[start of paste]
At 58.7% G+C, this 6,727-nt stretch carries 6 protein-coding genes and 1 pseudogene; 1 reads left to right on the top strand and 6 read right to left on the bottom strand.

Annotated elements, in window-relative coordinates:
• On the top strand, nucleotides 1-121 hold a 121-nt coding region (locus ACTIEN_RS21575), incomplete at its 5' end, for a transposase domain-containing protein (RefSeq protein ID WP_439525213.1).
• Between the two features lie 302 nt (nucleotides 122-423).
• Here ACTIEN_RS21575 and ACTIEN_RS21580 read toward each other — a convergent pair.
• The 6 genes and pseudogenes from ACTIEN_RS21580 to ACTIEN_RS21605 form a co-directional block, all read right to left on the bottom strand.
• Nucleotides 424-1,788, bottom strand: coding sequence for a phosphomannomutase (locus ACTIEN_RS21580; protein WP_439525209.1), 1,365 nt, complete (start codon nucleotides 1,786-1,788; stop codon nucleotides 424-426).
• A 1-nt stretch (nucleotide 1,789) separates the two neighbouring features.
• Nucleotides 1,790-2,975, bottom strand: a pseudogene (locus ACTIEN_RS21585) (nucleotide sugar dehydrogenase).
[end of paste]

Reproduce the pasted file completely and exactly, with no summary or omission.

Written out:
At 58.7% G+C, this 6,727-nt stretch carries 6 protein-coding genes and 1 pseudogene; 1 reads left to right on the top strand and 6 read right to left on the bottom strand.

Annotated elements, in window-relative coordinates:
• On the top strand, nucleotides 1-121 hold a 121-nt coding region (locus ACTIEN_RS21575), incomplete at its 5' end, for a transposase domain-containing protein (RefSeq protein ID WP_439525213.1).
• Between the two features lie 302 nt (nucleotides 122-423).
• Here ACTIEN_RS21575 and ACTIEN_RS21580 read toward each other — a convergent pair.
• The 6 genes and pseudogenes from ACTIEN_RS21580 to ACTIEN_RS21605 form a co-directional block, all read right to left on the bottom strand.
• Nucleotides 424-1,788, bottom strand: coding sequence for a phosphomannomutase (locus ACTIEN_RS21580; protein WP_439525209.1), 1,365 nt, complete (start codon nucleotides 1,786-1,788; stop codon nucleotides 424-426).
• A 1-nt stretch (nucleotide 1,789) separates the two neighbouring features.
• Nucleotides 1,790-2,975, bottom strand: a pseudogene (locus ACTIEN_RS21585) (nucleotide sugar dehydrogenase).